There’s something peculiar about recent horror films. It’s not that there are seemingly endless remakes and reboots and reimaginings. We’ve come to accept that as a part of our film diet—as unwelcome but inevitable as steamed vegetables, only less nourishing. What’s peculiar is the fact the majority of these reboots are produced with so little imagination, so little perspective, and so little purpose… which goes against the point of doing a reboot.
Ideally, the catalyst for these kinds of movies would be a young exciting filmmaker having a new take on an old classic—a la John Carpenter’s The Thing (1982) or David Cronenberg’s The Fly (1986). But maybe this is idealistic and not realistic. Increasingly, the impetus for these movies is producers noticing a cheap intellectual property, seeing it has a readymade fanbase, and churning out cheap and generic material that caters to those familiar with the title. Remove the recycled iconography and that famous name, and these films are interchangeable, as generically produced as a supermarket’s own version of a name-brand.
This is nothing new. Audiences and critics have been bemoaning this practice for as long as these films have existed. But as long as they keep getting made, the criticism will be valid. Enter The Grudge, a film so listless and formulaic it could’ve been made by an algorithm. A quasi-remake/reboot of a long-standing franchise that originated with Takashi Shimizu’s Ju-On: The Grudge (2002), this latest version, helmed by Nicolas Pesce, adds to a long and convoluted series that had already reached its expiration date by the time it was parodied in Scary Movie 4 (2006).
Vaguely incorporating elements of Grudge films past (including the first US remake from 2004, confusingly also titled The Grudge), Pesce’s remake follows multiple cases of ghost crimes in flashback form, with overqualified Andrea Riseborough playing the ghoul detective in the present day, trying to figure out what it all means. This grisly true-crime approach reaches for something akin to Se7en (1995) and, as a result, ends up too self-serious and by-the-numbers. The film works as if it’s on rails with dozens of cliches checked off: grizzled detectives, torch-lit storage rooms, and endless laptop-research scenes. It all feels like a video game from a decade ago.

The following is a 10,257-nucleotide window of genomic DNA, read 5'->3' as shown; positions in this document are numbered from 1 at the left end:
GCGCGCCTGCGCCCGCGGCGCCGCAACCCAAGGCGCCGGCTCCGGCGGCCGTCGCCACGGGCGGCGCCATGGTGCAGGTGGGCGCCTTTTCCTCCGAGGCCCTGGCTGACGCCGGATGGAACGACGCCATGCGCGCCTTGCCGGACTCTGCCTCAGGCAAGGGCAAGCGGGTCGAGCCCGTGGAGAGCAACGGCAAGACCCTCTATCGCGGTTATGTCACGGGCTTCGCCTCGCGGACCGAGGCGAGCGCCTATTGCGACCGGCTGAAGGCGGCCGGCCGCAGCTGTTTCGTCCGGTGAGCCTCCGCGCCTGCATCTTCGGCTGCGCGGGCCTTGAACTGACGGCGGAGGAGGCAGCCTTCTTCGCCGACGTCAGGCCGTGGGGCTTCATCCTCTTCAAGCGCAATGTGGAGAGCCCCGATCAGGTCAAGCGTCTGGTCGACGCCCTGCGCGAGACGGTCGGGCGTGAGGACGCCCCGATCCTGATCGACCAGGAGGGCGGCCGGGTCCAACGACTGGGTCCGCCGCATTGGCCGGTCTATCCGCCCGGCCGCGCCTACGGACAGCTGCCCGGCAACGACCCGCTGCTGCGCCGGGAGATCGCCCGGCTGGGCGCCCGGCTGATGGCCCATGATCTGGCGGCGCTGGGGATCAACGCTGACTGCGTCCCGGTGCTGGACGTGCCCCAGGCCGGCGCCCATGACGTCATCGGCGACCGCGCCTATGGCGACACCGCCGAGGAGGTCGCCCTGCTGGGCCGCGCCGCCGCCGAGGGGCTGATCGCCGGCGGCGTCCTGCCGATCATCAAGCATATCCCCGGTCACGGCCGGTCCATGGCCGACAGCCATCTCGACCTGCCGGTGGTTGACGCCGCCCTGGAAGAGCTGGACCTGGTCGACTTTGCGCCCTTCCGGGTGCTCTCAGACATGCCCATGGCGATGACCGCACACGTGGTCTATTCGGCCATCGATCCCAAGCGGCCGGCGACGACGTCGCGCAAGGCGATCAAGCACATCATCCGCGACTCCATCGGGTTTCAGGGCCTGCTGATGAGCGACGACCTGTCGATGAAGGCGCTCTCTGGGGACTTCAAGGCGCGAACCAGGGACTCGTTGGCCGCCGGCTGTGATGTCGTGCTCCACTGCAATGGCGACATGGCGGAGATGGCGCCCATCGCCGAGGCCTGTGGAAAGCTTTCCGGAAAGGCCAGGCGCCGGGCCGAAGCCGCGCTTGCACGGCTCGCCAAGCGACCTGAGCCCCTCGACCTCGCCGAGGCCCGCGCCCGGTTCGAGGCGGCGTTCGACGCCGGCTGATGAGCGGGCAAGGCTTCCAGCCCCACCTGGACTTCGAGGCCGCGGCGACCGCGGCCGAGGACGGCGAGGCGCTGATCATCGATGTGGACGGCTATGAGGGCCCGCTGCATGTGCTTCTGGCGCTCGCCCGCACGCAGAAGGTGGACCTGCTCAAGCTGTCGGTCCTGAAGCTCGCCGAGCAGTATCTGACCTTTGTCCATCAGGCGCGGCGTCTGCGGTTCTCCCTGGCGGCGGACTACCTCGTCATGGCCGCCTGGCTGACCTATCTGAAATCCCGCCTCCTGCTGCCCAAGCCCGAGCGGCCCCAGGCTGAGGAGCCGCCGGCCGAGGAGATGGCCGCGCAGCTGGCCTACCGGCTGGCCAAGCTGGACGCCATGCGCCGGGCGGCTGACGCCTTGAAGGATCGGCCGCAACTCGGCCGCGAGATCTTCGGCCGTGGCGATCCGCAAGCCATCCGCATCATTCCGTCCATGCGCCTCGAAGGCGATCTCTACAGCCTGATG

One of The Grudge’s most apparent flaws is how the flashbacks and the investigative approach imply there’s a mystery to be solved… but the appearance of a familiar long-haired ghost just two minutes in announces this story has few surprises and a no real mystery. The audience is often several steps ahead of the characters, and we know nothing after 80-minutes we didn’t know after eight. We’re just hanging around, waiting for the film to conclude.
Time-hopping narratives and multiple story strands aren’t inherently a bad idea. When given the right amount of narrative space, this approach can reveal complementary ideas and themes that tie together in meaningful ways. Serialised TV series are uniquely equipped for this model. But it proves to be a mistake in The Grudge. In the first 10-minutes, an American family is established as the igniter of this story, but they’re scarcely mentioned throughout the rest of the runtime.
Detective Muldoon (Riseborough) is next introduced as a dedicated single mother to her young, anxious son—a dynamic that doesn’t reappear until the film’s end. In another flashback scene, we meet married couple Peter (John Cho) and Nina Spencer (Betty Gilpin), who disappear for half-an-hour in the middle. Amongst this is probably the strongest story, as married couple Faith (horror legend Lin Shaye) and William Matheson (the always terrific Frankie Faison) deal with dementia and demons. But they’re given little space to breathe, and Pesce makes the unfortunate decision to reduce Shaye’s role to that exhausting cliché of “crazy people are scary, right?”
There are other plot points that don’t add much, including a troubled detective and his suicidal partner, and the overly-familiar little ghost girl. Each of these additions means that Riseborough has to fight for elbow-room. Most of Muldoon’s arc consists of her sitting in front of laptops and frowning. As the film moves her lugubriously along, her storyline becomes even more inert with no tension or conflict to speak of. Occasionally she, or another character, will face a moody ghost, but there’s not much to joy in these encounters. Scares are signposted and of the quiet… quiet… LOUD! variety. The film even dredges up the old chestnut of characters leaning their faces into sinks to splash water on their face… and you can probably guess what happens when they stand back up! It’s such a recurring formula that the great Paul F. Tompkins even did a standup bit about it.